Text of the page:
Russia launches rocket three months after crash

September 30, 2013

Russia on Monday successfully launched a Proton-M rocket with a European communication satellite on board, marking a return of its most important unmanned space vehicle three months after one exploded on takeoff.

The launch from the Baikonur centre that Russia leases from the neighbouring Central Asian nation of Kazakhstan had been originally scheduled for July 21.

But one of the rockets exploded on takeoff on July 2, spewing toxic fumes into the atmosphere and dealing another blow to Russia's once-proud space programme.

The Proton-M is Russia's most popular for commercial satellite launches.

The latest failure came after a string of botched unmanned launches in the last two years seriously tarnished the reputation of the country's space programme.

Explore further: Russia launches US satellites in third attempt

Related Stories

Russia launches US satellites in third attempt

July 13, 2011

A Russian Soyuz rocket successfully carried six US Globalstar satellites into orbit on Wednesday after postponing the launch twice earlier this week, Russia's space agency said.

Russia launches six US satellites

February 6, 2013

A Russian Soyuz rocket on Wednesday successfully launched six US telecommunications satellites from the Baikonur space centre Moscow leases from the ex-Soviet state of Kazakhstan.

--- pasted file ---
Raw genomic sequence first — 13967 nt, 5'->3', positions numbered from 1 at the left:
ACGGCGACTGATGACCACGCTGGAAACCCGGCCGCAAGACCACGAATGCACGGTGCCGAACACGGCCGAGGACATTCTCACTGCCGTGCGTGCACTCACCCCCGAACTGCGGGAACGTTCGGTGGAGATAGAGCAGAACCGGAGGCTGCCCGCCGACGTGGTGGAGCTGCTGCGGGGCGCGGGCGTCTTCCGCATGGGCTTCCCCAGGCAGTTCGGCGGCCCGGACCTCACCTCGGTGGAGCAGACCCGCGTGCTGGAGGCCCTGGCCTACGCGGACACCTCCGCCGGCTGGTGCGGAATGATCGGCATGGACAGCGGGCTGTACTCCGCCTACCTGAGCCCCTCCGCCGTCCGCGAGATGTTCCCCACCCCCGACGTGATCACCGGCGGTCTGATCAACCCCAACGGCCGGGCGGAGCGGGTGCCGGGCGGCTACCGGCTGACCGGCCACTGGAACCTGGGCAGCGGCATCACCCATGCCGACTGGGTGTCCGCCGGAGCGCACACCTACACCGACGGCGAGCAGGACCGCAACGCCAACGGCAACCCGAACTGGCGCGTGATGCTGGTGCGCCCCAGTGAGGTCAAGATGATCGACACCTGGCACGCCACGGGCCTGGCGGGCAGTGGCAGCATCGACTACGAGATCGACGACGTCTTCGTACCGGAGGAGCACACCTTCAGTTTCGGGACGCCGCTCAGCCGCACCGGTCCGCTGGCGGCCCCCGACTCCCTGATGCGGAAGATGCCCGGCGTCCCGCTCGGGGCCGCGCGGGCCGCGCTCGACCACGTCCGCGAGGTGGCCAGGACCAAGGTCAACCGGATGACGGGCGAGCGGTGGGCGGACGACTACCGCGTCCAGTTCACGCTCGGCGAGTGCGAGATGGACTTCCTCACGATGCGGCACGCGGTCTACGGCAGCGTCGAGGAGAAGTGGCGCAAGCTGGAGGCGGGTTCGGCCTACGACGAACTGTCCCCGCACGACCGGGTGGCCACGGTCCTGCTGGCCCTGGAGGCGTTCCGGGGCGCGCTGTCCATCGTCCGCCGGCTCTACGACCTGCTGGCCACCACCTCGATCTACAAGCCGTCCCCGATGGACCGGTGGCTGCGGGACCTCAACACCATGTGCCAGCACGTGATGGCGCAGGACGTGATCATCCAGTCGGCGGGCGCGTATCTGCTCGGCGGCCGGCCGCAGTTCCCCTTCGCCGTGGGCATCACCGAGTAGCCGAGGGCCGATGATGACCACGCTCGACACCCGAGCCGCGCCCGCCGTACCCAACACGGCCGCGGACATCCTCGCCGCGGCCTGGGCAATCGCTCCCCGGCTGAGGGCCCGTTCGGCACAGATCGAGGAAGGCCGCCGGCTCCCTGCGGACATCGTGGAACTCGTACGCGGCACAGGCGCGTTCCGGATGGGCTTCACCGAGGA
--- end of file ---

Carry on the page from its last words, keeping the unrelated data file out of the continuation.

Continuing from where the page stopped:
Russia PM reprimands space chief for failures

August 2, 2013

Prime Minister Dmitry Medvedev on Friday issued an official reprimand to the head of Russia's space agency Roscosmos after a series of embarrassing rocket launch failures.

Recommended for you

Astronomers detect the farthest galaxy yet with Keck telescope

September 4, 2015

A team of Caltech researchers that has spent years searching for the earliest objects in the universe now reports the detection of what may be the most distant galaxy ever found. In an article published August 28, 2015 in Astrophysical ...

"Hedgehog" robots hop, tumble in microgravity

September 4, 2015

Hopping, tumbling and flipping over are not typical maneuvers you would expect from a spacecraft exploring other worlds. Traditional Mars rovers, for example, roll around on wheels, and they can't operate upside-down. But ...

1 comment

Adjust slider to filter visible comments by rank

Display comments: newest first

rwinners
not rated yet Oct 01, 2013
Sadly, they are not willing to part with information on previous failures.

Please sign in to add a comment. Registration is free, and takes less than a minute. Read more

Click here to reset your password.
Sign in to get notified via email when new comments are made.